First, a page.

Scientists have constructed a magnetic polarity time scale.

Magnetic Symmetry

Oceanic crust is mostly basaltic rock, which contains large amounts of iron-bearing minerals of volcanic origin.
Regions of ocean floor with normal and reverse polarity forms a series of stripes across the floor parallel to the ocean ridges.
Ages and widths of the stripes were the same on both sides of the ridges.

Matching the ocean floor patterns with known patterns of reversal on land, scientists were able to determine the age of the ocean floor to create a isochron.
Isochron- an imaginary line on a map that shows point that have the same age; or formed at the same time.

Seafloor Spreading

Using topographic, sedimentary, and paleomagnetic data from the seafloor, seafloor spreading was proposed.
Seafloor spreading- the theory that explains how new oceanic crust is formed at ocean ridges, slowly moved away from ocean ridges, and destroyed at the deep-sea trenches.

Seafloor spreading:

  1. Magma is forced toward the surface of the crust along the ridge.
  2. Two sides of the ridge spread apart.
  3. Gap fills with magma.
  4. Magma solidifies, adding a small amount of ocean floor which slowly moves away from the ridge.

Seafloor spreading was the missing piece that Wegener needed to complete his model of continental drift.
Continents are not pushing through the ocean crust, but are passengers while ocean crust moves away from the ocean ridges.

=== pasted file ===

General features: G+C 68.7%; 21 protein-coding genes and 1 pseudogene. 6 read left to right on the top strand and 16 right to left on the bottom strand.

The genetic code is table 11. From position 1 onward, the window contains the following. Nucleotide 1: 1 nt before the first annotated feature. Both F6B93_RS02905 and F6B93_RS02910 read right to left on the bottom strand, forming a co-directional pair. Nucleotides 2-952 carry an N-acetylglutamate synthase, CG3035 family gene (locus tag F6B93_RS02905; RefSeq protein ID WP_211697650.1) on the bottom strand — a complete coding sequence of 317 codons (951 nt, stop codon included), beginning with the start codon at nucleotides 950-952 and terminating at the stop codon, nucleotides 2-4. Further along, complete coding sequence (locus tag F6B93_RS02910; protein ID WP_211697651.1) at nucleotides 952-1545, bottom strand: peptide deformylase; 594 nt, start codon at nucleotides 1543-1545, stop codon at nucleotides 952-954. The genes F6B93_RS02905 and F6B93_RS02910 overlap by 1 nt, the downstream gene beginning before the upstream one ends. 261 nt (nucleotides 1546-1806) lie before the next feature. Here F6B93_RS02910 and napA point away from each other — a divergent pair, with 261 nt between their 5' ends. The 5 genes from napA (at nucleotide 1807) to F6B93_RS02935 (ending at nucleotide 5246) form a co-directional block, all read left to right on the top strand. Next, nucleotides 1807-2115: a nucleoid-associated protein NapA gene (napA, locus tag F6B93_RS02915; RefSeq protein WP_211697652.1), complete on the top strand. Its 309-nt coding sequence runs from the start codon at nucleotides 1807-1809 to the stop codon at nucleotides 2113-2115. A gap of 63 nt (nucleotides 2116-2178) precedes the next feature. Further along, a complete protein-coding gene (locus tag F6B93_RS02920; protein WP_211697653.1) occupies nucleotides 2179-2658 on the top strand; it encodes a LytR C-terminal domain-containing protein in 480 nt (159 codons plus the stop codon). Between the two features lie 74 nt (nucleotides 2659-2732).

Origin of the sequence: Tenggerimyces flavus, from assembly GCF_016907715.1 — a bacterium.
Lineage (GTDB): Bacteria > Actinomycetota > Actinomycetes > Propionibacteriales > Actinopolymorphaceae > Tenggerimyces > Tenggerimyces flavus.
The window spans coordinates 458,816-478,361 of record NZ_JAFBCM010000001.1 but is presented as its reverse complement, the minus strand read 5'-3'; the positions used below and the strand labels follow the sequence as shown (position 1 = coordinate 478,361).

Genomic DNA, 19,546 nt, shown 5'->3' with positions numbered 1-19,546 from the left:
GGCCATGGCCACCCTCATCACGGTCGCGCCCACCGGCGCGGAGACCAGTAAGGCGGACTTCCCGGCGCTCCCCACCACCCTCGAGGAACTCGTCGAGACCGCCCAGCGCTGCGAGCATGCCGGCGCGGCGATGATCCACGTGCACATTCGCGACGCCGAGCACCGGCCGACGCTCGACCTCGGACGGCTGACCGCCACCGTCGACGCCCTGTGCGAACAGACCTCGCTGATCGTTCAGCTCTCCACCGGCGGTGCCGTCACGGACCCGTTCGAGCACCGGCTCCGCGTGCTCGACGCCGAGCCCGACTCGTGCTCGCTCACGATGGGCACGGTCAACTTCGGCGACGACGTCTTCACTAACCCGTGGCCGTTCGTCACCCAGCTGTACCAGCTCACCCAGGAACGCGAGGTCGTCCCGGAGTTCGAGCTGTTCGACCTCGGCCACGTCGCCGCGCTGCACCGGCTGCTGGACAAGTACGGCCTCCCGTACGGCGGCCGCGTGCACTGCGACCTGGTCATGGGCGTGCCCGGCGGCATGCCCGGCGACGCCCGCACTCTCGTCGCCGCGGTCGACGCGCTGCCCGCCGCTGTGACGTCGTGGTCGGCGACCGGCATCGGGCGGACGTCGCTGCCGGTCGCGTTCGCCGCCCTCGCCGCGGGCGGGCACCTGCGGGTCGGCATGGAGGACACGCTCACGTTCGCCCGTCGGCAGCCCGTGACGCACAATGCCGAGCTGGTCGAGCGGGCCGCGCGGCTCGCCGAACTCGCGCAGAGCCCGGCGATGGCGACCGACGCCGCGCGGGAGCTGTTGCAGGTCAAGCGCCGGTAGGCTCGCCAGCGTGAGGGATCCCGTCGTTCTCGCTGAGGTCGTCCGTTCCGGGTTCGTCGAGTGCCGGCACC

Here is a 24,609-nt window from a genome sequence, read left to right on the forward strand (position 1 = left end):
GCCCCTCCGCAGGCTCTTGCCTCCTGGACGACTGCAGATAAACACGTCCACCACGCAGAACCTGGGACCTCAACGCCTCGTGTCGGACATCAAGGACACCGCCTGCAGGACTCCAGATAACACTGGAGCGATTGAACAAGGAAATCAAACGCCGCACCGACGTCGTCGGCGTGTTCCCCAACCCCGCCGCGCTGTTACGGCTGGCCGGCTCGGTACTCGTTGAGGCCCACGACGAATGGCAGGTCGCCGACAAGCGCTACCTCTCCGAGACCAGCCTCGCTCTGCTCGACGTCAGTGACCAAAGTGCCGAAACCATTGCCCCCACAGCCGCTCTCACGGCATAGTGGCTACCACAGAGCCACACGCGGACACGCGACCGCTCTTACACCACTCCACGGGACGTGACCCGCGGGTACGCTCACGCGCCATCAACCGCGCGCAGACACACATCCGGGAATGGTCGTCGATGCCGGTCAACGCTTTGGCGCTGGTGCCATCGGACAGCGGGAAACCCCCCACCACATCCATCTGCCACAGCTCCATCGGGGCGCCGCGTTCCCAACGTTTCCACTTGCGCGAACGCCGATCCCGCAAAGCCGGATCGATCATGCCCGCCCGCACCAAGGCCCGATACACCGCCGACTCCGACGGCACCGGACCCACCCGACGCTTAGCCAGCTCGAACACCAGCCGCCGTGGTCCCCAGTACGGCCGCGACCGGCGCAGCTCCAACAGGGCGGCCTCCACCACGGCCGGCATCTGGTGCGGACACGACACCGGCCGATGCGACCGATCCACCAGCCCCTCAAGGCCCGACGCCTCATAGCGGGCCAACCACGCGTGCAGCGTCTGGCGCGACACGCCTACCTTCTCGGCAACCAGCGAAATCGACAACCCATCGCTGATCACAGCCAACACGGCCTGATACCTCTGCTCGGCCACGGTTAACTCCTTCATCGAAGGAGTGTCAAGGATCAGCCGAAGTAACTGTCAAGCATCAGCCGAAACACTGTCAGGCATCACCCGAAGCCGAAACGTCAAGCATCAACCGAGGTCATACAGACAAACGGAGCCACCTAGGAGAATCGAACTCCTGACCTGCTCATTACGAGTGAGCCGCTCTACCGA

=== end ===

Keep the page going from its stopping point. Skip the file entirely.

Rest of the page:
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Ch. 17.3 Plate Boundaries

Volcanoes, mountains, and deep-sea trenches form at the boundaries between the plates.

Theory of Plate Tectonics

Seafloor spreading suggested that continental and oceanic crust move as enormous slabs.
Tectonic plates- huge pieces of crust and rigid upper mantle that fit together at their edges to cover Earth's surface.


Eight large plates and several smaller ones that move only a few centimeters each year.
Plates move in different directions and at different rates relative to one another interacting with one another at their boundaries.

  • Divergent boundary- occurs where tectonic plates move away from each other.
  • Convergent boundary- occurs where tectonic plates move toward each other.
  • Transform boundary- occurs where plates move horizontally past each other.

Divergent Boundaries

Most divergent boundaries are found along the seafloor in rift valleys.
The process of seafloor spreading along a divergent boundary can cause an ocean basin to expand.
Most divergent boundaries form ridges on the ocean floor.
When continental crust begins to separate the stretched crust forms a long, narrow depression called a rift valley.

Convergent Boundaries

Convergent boundaries- two tectonic plates are moving toward each other.
Subduction- when two plates collide, the denser plate eventually descends below the other, less-dense plate.
The differences in density of the crustal material affects how they converge.

Oceanic-Oceanic